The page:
Has Moral Hazard Become a More Important Factor in Managerial Compensation?
- (pp. 1740-69)
AbstractWe estimate a principal-agent model of moral hazard with longitudinal data on firms and managerial compensation over two disjoint periods spanning 60 years to investigate increased value and variability in managerial compensation. We find exogenous growth in firm size largely explains these secular trends in compensation. In our framework, exogenous firm size works through two channels. First, conflicts of interest between shareholders and managers are magnified in large firms, so optimal compensation plans are now more closely linked to insider wealth. Second, the market for managers has become more differentiated, increasing the premium paid to managers of large versus small firms. (JEL D82, L25, M12, M52)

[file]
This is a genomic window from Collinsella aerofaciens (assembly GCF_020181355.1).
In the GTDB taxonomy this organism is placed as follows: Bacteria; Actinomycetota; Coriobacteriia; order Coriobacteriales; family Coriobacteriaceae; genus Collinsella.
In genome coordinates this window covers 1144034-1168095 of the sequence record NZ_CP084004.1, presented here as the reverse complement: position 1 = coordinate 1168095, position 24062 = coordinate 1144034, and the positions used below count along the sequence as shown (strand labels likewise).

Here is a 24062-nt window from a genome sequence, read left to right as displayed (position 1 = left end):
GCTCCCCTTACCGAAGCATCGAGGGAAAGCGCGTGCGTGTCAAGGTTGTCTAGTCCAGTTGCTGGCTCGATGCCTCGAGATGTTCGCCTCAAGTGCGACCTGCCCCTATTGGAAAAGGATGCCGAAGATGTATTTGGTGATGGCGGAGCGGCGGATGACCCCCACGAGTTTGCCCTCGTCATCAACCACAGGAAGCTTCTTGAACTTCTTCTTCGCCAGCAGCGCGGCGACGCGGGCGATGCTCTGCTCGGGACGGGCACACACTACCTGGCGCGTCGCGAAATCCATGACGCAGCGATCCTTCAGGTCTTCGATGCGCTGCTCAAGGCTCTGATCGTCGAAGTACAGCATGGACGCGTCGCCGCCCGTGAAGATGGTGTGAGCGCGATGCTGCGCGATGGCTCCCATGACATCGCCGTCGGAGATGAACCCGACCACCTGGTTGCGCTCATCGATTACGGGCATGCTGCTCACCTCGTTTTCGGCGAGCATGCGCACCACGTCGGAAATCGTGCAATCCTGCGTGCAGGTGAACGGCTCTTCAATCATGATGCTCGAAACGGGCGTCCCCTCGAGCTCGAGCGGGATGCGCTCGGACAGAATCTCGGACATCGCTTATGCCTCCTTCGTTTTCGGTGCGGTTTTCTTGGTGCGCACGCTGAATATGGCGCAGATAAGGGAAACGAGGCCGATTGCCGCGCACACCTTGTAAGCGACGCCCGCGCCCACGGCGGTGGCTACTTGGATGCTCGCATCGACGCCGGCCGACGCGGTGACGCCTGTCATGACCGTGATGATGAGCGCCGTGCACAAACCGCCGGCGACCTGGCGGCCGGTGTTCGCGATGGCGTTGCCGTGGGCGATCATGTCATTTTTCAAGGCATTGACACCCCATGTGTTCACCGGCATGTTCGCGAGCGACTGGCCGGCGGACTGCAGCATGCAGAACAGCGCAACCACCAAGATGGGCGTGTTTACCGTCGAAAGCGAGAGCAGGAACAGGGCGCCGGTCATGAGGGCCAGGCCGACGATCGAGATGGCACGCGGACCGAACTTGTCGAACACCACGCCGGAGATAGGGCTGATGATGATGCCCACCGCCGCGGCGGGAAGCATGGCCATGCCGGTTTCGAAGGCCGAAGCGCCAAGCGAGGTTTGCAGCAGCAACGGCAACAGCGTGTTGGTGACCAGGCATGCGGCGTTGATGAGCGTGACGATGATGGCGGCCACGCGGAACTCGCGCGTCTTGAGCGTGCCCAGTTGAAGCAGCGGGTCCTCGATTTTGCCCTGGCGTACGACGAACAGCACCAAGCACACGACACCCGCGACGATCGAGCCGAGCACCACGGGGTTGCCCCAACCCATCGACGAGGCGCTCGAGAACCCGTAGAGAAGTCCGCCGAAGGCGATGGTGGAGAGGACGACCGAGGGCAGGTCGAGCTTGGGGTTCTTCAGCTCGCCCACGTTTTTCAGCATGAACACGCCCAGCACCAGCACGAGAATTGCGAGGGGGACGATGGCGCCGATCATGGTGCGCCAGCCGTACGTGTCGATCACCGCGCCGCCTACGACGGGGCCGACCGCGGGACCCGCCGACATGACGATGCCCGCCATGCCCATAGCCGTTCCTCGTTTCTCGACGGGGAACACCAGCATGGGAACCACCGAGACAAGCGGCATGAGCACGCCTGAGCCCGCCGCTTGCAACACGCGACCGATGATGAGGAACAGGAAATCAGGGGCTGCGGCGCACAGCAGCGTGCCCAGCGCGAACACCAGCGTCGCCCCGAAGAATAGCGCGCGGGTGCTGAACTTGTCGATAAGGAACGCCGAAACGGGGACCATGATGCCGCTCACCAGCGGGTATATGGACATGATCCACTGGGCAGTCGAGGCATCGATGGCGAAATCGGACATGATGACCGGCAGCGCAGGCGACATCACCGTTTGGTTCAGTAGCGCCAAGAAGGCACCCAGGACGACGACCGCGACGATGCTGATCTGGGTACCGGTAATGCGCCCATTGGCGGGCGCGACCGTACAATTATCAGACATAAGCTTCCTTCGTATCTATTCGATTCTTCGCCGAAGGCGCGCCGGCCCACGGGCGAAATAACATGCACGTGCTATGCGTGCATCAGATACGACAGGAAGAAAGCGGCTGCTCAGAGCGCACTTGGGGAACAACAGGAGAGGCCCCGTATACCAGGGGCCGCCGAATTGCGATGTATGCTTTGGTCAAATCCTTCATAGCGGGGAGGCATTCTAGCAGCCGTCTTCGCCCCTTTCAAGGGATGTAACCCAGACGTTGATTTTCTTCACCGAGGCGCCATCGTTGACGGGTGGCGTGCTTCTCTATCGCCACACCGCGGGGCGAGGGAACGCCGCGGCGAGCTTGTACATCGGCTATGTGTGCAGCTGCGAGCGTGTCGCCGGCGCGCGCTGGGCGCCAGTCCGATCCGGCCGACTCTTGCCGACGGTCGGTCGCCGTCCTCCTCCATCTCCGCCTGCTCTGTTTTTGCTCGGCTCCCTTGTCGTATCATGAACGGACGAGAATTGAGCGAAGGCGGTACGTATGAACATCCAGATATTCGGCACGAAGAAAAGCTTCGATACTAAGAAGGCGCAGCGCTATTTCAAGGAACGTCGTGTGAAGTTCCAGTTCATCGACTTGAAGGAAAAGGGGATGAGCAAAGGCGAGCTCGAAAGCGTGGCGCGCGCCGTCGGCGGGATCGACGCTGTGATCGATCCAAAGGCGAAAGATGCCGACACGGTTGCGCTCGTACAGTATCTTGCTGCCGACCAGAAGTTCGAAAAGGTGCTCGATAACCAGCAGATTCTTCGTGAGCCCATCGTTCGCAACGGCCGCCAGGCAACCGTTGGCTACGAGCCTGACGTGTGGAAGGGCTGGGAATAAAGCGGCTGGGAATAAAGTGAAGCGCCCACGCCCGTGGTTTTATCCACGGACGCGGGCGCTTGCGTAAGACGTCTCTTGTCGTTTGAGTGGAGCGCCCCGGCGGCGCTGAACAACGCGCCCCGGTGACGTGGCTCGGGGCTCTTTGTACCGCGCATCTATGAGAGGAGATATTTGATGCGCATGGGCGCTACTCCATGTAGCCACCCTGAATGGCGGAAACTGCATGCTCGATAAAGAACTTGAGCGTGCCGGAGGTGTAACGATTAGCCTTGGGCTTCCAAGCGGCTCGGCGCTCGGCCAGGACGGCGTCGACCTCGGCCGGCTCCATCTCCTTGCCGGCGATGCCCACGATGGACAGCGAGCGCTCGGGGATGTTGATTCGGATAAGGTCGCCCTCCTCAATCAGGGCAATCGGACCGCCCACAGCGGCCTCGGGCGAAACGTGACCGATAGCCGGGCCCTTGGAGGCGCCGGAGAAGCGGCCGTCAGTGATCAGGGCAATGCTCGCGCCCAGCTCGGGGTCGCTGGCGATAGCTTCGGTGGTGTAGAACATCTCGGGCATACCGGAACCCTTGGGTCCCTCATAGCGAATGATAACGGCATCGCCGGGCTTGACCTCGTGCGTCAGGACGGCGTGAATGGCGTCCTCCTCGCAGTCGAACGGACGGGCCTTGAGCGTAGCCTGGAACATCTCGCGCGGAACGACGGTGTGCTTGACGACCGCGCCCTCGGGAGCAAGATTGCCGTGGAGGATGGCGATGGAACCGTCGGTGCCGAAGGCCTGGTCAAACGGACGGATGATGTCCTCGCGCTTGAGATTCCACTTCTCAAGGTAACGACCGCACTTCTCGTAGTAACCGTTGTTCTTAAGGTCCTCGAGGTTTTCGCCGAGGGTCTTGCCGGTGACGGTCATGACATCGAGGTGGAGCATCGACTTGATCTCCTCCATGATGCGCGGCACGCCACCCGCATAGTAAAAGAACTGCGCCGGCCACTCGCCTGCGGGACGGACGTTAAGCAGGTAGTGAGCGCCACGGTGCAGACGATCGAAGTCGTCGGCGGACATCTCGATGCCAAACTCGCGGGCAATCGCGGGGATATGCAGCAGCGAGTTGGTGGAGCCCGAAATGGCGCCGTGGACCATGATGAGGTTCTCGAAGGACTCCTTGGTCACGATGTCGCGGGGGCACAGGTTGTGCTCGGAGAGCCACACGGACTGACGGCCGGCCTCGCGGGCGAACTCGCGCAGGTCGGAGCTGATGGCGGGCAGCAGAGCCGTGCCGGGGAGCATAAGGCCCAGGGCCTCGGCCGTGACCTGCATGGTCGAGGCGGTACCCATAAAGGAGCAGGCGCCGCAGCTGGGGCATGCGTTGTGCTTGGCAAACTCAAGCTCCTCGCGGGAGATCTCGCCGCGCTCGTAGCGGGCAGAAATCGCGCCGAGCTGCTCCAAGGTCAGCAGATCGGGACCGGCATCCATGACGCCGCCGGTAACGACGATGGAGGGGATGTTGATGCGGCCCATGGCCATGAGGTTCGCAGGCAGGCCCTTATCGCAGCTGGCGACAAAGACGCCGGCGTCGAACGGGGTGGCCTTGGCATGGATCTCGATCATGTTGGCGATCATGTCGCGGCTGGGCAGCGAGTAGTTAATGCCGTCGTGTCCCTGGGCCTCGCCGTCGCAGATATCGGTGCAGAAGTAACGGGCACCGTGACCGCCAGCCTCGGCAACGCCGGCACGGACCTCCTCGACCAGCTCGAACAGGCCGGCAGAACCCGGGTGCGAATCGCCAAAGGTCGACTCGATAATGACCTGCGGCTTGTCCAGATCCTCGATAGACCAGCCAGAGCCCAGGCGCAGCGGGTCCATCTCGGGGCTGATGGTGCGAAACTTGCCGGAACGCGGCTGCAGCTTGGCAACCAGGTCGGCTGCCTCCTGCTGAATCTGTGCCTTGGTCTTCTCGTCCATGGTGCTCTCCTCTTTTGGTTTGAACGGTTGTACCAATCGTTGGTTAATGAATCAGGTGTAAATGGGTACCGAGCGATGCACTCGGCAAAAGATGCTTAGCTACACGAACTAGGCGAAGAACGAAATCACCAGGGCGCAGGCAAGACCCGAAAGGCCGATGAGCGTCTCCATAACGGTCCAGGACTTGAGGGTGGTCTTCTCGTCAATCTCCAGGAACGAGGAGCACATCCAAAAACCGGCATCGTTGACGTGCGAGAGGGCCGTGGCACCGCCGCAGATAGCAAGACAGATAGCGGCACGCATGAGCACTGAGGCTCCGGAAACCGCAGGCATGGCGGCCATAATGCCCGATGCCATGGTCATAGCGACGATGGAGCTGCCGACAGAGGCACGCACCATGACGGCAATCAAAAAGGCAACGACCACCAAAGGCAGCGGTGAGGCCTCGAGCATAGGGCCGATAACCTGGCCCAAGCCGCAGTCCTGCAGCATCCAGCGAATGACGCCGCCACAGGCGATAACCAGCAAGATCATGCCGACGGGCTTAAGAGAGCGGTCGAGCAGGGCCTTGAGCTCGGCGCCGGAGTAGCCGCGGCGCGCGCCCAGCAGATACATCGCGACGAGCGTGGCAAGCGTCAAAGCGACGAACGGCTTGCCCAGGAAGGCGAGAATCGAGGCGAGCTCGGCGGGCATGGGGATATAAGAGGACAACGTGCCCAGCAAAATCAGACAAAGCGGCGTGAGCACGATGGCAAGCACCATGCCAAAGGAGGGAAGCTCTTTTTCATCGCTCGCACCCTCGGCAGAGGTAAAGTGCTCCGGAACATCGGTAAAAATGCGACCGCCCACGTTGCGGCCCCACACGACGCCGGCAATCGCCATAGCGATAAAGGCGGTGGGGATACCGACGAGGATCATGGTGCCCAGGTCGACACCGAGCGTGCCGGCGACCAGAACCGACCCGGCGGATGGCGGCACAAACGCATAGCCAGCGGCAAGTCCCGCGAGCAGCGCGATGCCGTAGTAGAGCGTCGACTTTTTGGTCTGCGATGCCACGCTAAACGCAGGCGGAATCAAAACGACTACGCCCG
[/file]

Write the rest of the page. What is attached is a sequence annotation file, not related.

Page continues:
CitationGayle, George-Levi, and Robert A. Miller. 2009. "Has Moral Hazard Become a More Important Factor in Managerial Compensation?" American Economic Review, 99 (5): 1740-69. DOI: 10.1257/aer.99.5.1740
- D82 Asymmetric and Private Information
- L25 Firm Performance: Size, Diversification, and Scope
- M12 Personnel Management; Executive Compensation
- M52 Personnel Economics: Compensation and Compensation Methods and Their Effects